Songs of the Journey Home: impressions so far

Standard

Here are some impressions (and a few more images) after spending considerable time with the Songs for the Journey Home Tarot this weekend.

The roundness of the cards is something I like in theory but not so much in practice. It makes for awkward shuffling, disorientation while quickly going through the cards, and – at least in this deck – makes it so much harder to even see what’s on a card if you don’t take the time to put it the right way up and then focus clearly. Which is a pity because these images are really interesting for the most part.

The companion book is by far not as preachy as the one for the Wheel of Change Tarot but it still has a noticeable agenda. (Although, to be fair, even the notes by Chesca Potter to one of my favorite decks, the Greenwood, come with something like an agenda.) I’m also not so sure how I feel about the fact that both creators of the Songs for the Journey Home have once been disciples of Bhagwan Shree Rajneesh (later known as Osho) back in the 1980s as they say in the book. Maybe it’s because I don’t really understand what Osho is/was all about. Or maybe I just distrust any kind of organized spiritual practice.

But for the most part I like the actual cards, and that’s what counts most for me. Many of the images are collage-like drawings and some have pretty interesting spatial perspectives. The art is often amateurish in terms of proportions/anatomy (that means, I believe most deviations from realism aren’t entirely on purpose) but it’s effective nevertheless. And the colors are very nice indeed.

My favorite major so far is the Hermit who regards her reflection in a quiet pool under two palm trees. I also enjoy many of the Earth Songs (7th, 8th, 10th, Innocence/Page and Creating/Queen) as well as the 9th Flame Song, the 3rd Wave Song, and the 2nd Wind Song. The new names of the minors seem a bit unwieldy to me, but that’s probably just lack of habit (Three of Cups isn’t necessarily “easier” than Third Wave Song, after all). But I like the renamed courts (Innocence, Awakening, Creating, Resolving) as a welcome deviation from the Page/Knight/Queen/King model.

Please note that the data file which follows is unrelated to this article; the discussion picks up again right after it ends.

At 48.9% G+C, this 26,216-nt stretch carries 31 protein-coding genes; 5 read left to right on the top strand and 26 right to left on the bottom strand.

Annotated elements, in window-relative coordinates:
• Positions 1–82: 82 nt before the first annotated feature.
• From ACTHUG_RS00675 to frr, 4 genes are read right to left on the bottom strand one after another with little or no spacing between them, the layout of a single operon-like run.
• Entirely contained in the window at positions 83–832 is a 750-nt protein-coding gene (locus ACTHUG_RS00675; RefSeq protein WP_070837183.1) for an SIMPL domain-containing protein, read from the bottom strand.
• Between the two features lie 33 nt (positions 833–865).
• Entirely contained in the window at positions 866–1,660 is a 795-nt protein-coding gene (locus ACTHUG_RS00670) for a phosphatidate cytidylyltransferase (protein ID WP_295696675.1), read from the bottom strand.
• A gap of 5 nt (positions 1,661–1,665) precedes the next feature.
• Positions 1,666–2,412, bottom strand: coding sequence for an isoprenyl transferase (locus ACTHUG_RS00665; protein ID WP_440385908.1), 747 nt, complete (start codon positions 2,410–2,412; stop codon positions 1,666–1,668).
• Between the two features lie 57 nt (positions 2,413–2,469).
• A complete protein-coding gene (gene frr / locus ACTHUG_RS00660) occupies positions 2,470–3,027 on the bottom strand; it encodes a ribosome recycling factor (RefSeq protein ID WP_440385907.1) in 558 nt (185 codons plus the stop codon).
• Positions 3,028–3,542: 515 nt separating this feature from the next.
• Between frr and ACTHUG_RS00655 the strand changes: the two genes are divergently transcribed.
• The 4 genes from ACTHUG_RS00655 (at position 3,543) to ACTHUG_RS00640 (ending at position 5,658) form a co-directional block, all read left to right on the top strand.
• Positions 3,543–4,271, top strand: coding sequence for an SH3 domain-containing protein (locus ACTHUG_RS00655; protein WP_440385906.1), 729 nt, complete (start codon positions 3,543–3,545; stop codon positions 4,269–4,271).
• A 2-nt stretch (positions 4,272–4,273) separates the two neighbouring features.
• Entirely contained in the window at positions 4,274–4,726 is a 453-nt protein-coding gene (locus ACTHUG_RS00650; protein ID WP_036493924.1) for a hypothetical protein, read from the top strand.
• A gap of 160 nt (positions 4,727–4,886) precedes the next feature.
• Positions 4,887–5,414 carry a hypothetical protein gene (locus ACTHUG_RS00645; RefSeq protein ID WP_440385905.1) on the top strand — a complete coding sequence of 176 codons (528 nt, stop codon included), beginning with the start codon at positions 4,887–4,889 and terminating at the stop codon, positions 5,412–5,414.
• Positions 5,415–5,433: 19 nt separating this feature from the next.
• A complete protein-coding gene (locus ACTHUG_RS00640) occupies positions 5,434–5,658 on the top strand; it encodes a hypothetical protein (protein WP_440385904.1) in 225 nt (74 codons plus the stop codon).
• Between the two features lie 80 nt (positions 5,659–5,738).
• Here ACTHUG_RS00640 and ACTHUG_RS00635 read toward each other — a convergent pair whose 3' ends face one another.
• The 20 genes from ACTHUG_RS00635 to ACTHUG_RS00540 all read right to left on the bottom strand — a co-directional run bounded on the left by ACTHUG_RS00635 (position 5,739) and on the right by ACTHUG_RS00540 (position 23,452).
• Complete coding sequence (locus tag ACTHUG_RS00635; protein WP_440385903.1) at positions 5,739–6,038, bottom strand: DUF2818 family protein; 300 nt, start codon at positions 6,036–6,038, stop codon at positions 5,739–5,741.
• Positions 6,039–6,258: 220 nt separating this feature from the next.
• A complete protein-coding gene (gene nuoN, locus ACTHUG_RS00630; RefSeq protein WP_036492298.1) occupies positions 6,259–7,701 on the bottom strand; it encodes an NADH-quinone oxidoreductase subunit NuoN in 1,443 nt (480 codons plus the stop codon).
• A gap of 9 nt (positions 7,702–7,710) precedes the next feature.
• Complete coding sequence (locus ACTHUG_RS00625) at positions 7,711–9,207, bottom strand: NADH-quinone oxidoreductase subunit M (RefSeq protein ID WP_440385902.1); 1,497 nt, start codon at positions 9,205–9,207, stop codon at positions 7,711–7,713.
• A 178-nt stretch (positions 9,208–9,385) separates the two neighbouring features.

Right now I’m thoroughly unsure if this will end up being a keeper, especially since so many people seem to want this deck so much (or is that just because it has become unavailable through the creators?). I don’t think I’ll give the deck away immediately, but I also don’t see it becoming one of my main go-to decks due to the roundness and resulting shuffling difficulties and space requirements for readings.

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2 responses »

  1. I too have a deep-rooted mistrust of organized spiritual practice – one of the reasons I left church, so I can understand your reservations concerning Osho. Still, the deck looks very interesting. I really like the new names for the courts. I have always had trouble reading courts. Innocence, Awakening, Creating, Resolving might be keywords that help me.

  2. I had this card on my wishlist for a long time but then I got the chance to see it in person. Like you, I liked the cards but they didn’t quite ‘wow’ me as I expected. As it is hard to come by and relatively expensive, I feel that I can probably do without this one. Having said that, if I had the money to build a sub-collection of round decks (only got Circle of Life, Cloisters and Transparent Oracle), I would get it. :)

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